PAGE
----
Of course on the intellectual pursuit side it is far more difficult to be THAT knowledgeable today on a broad array of subjects. We know so much more, in so much more detail, it is very difficult to be a polymath to any sort of depth. There are a rare few but overall I think we should be encouraged to be as well-read and learned as possible. I consider my scientific interests and pursuits fairly broad.
2012-12-26 07:24:28 PM  
1 vote:

nekulor: By the way, since this thread seems to be filled with scientists, grad school or try to go straight into industry? I ultimately want to work in biotech.

If you want to work in Biotech and want to be at peak employability in terms of the number of positions you will neither be under- or overqualified for, get a Master's degree and stop there. With a bachelors you won't be qualified for most jobs that have progression potential. With a PhD there will be fewer jobs available at that level.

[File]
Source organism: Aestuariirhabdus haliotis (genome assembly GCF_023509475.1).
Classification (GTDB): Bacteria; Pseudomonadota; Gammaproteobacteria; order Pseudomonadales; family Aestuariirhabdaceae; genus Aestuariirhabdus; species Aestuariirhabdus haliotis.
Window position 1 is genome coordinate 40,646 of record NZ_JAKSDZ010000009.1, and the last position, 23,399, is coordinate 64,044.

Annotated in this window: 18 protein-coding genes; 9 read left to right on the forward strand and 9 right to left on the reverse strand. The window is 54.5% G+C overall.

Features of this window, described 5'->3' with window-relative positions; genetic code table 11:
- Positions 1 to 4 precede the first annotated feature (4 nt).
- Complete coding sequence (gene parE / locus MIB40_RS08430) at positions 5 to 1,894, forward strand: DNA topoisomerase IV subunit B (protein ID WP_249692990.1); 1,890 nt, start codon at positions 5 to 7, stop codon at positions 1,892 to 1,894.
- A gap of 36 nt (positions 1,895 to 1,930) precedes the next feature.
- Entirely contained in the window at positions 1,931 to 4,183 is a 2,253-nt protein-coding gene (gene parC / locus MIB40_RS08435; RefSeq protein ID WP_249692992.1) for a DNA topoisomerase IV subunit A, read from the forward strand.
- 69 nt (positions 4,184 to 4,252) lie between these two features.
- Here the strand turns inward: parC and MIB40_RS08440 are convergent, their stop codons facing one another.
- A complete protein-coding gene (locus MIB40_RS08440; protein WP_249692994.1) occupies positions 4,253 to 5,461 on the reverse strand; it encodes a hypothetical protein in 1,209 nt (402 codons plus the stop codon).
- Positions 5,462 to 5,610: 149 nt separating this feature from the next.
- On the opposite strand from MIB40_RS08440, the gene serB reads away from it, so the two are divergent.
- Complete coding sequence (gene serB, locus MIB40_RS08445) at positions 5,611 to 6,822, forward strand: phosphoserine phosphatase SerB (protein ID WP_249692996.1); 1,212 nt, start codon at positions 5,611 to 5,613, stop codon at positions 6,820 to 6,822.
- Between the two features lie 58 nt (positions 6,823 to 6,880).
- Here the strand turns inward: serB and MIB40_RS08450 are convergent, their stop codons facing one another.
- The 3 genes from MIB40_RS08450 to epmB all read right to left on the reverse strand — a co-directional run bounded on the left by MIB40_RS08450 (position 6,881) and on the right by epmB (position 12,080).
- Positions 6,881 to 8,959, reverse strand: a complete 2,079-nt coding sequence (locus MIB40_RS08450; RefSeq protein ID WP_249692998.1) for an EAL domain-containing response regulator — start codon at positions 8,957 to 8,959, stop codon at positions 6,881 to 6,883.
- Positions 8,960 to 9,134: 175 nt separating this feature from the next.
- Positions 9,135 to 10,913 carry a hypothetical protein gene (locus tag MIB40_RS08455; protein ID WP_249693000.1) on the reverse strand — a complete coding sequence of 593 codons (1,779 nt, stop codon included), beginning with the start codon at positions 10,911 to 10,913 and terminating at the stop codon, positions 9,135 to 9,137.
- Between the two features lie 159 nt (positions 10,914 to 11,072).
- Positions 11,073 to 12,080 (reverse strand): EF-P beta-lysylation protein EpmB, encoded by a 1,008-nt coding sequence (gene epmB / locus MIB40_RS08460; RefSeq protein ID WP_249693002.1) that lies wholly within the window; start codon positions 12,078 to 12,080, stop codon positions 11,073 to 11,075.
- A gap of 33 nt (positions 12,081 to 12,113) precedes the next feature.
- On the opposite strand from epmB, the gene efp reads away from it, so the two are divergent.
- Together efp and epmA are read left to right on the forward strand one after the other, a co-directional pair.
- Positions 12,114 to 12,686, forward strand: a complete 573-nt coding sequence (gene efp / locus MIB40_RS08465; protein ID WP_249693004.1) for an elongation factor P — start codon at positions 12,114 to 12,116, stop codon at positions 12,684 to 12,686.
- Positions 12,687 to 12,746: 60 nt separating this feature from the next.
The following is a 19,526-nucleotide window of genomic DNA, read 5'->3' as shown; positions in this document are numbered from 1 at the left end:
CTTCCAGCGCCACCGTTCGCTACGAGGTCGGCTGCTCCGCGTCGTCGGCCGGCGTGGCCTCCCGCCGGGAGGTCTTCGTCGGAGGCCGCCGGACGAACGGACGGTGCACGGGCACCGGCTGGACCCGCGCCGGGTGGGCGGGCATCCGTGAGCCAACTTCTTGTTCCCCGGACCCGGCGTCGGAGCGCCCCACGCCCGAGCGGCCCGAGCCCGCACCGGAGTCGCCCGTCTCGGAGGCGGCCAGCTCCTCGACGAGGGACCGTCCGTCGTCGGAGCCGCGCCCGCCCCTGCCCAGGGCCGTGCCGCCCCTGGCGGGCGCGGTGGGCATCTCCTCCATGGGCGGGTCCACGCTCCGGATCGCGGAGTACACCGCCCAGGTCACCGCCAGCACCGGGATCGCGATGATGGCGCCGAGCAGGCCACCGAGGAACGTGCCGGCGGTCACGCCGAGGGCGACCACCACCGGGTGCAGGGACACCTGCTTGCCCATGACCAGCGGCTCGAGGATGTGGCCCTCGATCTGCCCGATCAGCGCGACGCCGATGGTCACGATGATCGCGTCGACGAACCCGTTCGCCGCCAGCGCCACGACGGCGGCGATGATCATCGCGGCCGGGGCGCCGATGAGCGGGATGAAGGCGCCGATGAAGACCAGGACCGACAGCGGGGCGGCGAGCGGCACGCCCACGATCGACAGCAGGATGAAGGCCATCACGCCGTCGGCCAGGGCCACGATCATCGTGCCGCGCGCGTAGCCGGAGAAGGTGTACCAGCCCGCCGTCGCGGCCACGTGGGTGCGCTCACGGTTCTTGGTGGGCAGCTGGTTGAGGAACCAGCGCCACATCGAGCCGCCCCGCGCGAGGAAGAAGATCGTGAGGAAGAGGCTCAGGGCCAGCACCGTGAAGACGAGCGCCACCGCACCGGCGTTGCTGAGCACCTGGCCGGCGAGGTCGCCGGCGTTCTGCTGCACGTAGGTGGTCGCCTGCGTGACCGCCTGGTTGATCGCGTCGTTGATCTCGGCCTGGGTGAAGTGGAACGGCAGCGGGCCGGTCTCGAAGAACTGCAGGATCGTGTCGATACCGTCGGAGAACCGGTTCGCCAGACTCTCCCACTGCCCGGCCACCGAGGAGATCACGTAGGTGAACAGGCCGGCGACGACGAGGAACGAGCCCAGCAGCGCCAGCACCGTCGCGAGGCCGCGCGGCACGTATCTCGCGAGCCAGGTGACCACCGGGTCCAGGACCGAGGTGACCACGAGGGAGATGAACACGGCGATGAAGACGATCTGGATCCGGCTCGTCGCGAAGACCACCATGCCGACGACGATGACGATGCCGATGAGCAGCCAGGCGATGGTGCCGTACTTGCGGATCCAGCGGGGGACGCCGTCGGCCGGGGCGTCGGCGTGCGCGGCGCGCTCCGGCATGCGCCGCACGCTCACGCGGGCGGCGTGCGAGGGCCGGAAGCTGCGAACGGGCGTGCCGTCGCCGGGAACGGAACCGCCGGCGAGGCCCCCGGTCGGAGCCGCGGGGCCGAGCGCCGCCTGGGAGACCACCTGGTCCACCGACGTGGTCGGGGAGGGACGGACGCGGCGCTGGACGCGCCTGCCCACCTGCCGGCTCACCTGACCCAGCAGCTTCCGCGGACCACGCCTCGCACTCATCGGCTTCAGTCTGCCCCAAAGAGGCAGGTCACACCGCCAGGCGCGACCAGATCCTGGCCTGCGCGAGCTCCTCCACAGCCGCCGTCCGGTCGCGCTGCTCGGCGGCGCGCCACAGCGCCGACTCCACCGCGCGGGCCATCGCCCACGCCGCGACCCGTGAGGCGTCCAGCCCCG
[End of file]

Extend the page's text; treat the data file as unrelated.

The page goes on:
2012-12-26 07:08:33 PM  
1 vote:
I didn't realize that this was meant to be a documentary:

images1.wikia.nocookie.netView Full Size
2012-12-26 05:28:59 PM  
1 vote:

No Such Agency: SnakeLee: Millennium: There's a certain myth of a "pure" scientist out there: someone for whom the pursuit of scientific knowledge, not necessarily to do anything with it but simply to know, is life's highest and ultimate calling, to be pursued with quasi-monastic zeal. This myth is what institutions like the ones mentioned in TFA are pursuing.

I know people like that, but they are rare.  They also have lots of grant money, but I don't know why anyone would live that way by their own choosing.

.. and they're frequently raging, raging ASSHOLES, because things like "I can't do that experiment tomorrow, my mother is dying" are not considered valid excuses from their students. Oddly enough they're usually smart enough to be nice to people with more power than them. Their labs have all the esprit de corps of a North Koreean gulag, but they do tend to publish regularly in high-impact journals.